The Law-Understanding the New Covenant
As the journey penetrates deeper into Romans 6, the traveller is confronted with a whole new reality regarding the law and sin. There is the understanding that we are all sinners; after all that was made clear earlier in this tour or trip. Now there is a heightened awareness of the reality of sin. Perhaps this is a result of that fresh encounter with the Cross. To be honest it is an uncomfortable sense that something is different. It is difficult to explain. In fact, there is a vileness being felt that was not known or felt prior to this moment. Perhaps in the past sin was trivialized due to one’s sense of living uprightly or minimizing its consequences. After all, the church continues to make allowances in matters that contradict God’s Law resulting in a certain casualness regarding sin. To understand sin and its consequences one must first understand the reality of God’s Law. They are intrinsically linked together.
There is a potential trap that seems to be placed on this route as another sign comes into view:
“For sin shall not have dominion over you: for ye are not under the law, but under grace” (Rom 6:14)
This brings a round of applause and relief to many and it is here where several go on their way paying no heed to other signposts. The themes of Law and Grace are now redefined however there is careless regard for other clear reminders along the path which brings balance and perspective to these two vital themes. If one were to look closer they would immediately see another sign
“What then? Shall we sin, because we are not under the law, but under grace? God forbid.” (Rom 6:15)
There is an amazing departure from the potent message of the Cross as these many passengers go on their way outside the boundaries of the narrow path.
God’s Law and His abhorrence to sin are no trivial matters. For those who choose to stay on the straight and narrow path a greater revelation with regard to the law and sin are about to be presented.
Oh how maligned the law has become in today’s secularized world which often includes the church. God puts an extremely high premium upon His law so we do well to heed to its meaning and not seek to trivialize and redefine it. Many draw the conclusion that the law is outdated and relegated only to the Old Testament. Jesus was challenged on this very point when confronted by Pharisee’s. Note His response below:
Think not that I am come to destroy the law, or the prophets: I am not come to destroy, but to fulfill.” (Mat 5:17)
They were mindful of the Old Testament law, the law they could not keep. The answer the Lord gave was not what they were looking for. “I have not come to destroy the law but to fulfill it” If that was not enough He then zeroed on several of the Old Testament laws and elaborated. “Ye have heard that It was said by them of old time, Thou shalt not kill…” (Mat 5:21) Let’s stop here for a moment. Jesus was making reference to the law as given to Moses by His father. It was a law that the children of Israel were never able to live up to. Jesus then elevated the standard of the law they were unable to keep by stating that if one is angry at a man it could be equated to the judgment of a murderer (Mat 5:22). Think about that, does this mean that if a person gets angry he could be charged, in God’s eyes with murder? Wow! It’s no wonder that the law is offensive to many. What was Jesus really saying in this passage? In short, I feel He was speaking to the power of the New Covenant.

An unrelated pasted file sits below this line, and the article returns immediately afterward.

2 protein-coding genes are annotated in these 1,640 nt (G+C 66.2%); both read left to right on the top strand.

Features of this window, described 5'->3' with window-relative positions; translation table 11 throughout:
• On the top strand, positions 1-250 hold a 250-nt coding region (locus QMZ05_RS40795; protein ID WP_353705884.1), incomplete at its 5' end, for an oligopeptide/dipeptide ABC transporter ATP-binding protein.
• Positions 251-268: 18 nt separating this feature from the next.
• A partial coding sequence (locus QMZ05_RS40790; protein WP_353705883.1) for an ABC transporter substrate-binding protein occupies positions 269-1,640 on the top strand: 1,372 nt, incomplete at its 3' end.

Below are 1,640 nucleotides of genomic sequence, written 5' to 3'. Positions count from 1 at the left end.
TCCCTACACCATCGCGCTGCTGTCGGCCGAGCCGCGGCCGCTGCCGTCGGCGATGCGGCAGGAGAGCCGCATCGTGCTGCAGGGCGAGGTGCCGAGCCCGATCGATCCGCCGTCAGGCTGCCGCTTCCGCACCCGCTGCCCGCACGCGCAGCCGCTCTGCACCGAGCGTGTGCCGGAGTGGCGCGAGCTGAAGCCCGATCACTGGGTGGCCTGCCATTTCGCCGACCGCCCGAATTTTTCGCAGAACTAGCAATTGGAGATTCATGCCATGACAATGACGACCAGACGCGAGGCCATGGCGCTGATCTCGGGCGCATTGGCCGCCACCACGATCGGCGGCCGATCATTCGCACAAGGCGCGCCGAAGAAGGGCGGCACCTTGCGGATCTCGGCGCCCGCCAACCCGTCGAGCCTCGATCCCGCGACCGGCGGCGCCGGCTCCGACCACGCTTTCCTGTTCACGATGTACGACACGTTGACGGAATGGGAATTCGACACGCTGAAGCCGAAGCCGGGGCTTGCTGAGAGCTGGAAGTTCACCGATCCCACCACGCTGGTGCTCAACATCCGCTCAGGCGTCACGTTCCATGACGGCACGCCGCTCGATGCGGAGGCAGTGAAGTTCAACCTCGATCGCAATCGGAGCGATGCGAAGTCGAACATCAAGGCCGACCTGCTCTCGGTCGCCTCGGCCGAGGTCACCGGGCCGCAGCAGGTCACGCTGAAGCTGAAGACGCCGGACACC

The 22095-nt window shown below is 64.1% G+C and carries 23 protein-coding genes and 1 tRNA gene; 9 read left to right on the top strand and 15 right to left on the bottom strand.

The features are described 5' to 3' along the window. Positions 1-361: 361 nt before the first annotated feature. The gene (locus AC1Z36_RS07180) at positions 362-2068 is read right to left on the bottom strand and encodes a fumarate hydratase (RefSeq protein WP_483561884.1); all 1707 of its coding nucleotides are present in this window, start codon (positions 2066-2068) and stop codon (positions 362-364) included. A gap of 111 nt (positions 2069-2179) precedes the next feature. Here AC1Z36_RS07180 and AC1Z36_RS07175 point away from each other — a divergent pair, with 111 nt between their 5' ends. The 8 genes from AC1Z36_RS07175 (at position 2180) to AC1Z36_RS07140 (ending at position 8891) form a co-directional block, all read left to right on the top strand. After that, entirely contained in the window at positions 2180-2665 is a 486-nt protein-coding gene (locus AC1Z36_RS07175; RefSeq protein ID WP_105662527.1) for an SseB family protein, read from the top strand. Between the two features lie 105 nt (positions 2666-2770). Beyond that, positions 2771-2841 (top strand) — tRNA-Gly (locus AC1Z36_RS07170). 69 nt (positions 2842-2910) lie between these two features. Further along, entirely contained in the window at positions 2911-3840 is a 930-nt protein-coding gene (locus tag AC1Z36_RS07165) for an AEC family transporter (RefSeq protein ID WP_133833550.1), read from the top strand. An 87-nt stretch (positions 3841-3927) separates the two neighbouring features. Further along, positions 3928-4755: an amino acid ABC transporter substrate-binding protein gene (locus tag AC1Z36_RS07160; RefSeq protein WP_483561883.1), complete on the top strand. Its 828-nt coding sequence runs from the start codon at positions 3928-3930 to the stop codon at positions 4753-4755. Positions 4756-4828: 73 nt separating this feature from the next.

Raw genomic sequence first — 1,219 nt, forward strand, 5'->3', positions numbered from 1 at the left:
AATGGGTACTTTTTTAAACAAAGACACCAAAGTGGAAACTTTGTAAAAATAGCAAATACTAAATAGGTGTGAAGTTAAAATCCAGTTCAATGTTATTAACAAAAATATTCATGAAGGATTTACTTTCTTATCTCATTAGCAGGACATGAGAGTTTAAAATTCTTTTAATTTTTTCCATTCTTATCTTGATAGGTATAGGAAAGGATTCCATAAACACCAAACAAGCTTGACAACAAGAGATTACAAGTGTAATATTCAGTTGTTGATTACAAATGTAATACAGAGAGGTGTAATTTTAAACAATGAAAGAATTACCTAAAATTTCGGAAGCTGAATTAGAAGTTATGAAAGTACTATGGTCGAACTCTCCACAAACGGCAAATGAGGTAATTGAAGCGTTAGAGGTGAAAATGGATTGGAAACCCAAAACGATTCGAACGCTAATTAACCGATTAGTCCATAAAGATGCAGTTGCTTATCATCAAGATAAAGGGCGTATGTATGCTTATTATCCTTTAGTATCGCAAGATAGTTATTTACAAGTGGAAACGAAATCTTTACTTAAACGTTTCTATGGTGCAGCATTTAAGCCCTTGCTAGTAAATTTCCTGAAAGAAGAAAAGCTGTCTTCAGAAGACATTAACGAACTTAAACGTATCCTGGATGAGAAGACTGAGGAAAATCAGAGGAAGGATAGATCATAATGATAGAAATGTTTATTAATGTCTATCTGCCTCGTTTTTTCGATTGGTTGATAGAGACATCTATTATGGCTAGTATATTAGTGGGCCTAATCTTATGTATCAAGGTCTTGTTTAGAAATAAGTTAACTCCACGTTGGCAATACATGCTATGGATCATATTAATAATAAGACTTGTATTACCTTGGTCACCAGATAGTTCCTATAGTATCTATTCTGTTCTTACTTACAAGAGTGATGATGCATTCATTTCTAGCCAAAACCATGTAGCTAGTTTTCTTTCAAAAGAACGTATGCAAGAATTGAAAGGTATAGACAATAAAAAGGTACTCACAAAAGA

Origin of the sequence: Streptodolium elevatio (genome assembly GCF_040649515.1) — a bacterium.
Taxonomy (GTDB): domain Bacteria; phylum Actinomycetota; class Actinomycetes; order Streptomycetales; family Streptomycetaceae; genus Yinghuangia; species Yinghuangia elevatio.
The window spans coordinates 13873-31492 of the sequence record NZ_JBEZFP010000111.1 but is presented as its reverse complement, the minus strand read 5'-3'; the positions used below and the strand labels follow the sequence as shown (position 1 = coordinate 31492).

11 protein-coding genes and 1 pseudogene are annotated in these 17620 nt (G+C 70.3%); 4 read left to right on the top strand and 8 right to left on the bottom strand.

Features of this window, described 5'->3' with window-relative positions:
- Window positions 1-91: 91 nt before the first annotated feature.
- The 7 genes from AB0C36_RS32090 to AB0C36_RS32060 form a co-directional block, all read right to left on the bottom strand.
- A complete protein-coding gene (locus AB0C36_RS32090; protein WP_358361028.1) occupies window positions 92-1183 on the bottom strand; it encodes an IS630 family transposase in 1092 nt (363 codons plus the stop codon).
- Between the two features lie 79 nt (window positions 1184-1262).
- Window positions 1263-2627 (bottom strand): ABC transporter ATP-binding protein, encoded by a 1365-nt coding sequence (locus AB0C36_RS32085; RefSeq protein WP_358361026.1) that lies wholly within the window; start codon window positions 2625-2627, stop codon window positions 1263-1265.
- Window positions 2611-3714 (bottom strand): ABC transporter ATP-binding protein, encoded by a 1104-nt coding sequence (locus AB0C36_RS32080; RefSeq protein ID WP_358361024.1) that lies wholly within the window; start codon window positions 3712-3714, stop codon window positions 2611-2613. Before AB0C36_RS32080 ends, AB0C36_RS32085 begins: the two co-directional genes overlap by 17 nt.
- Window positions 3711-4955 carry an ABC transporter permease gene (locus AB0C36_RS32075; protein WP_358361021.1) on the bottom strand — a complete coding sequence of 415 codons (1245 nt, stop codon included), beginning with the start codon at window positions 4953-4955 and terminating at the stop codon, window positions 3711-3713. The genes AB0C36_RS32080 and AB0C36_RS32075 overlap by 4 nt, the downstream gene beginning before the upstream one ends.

What is the New Covenant? It is the law of God being written on the fleshly table of the heart (Jer 31:33). What does that mean? Well Jesus Himself defined it by saying that He had come to fulfil or to be an expression of the law of God through His life. If one wanted to summarize Christianity it can be said that it is an issue of the heart. “Guard your heart with all diligence for out of it come forth the issues of life” (Pro 4:23. Consider again the Lord’s remarks concerning murder. How is it possible for anger to be equated with murder? Let’s return to Genesis and examine the account of the first murder found in scripture. It involves Cain and Abel whereby both present an offering unto the Lord. One is accepted and the other rejected. Cain did not take this rejection well. He became ANGRY at both Abel and God. “But unto Cain and to his offering he had not respect. And Cain was very wroth, and his countenance fell” (Gen 4:5). This anger festered in Cain resulting in the MURDER of his brother in verse 8. You see, the seeds of anger which were harboured in the heart of Cain later gave way to murder. The power of the New Covenant is its ability to get to the root where all sin originate. It’s a matter of the heart. Why should we discard the law so dismissively? Why do many go to great lengths to redefine the law, presenting it as something that is binding and restrictive? It is because many prefer the way of the By-Pass. This route shields the believer of having to confront the realities of one’s heart. Can you see how Jeremiah could come to the place of seeing his heart as deceitfully wicked above all things (Jer 17:10)? Jeremiah walked a narrow and solitary path. He can be likened to one who walks through the heart of the Romans path. Jeremiah will be examined in more detail in the subject of the Two Prophets.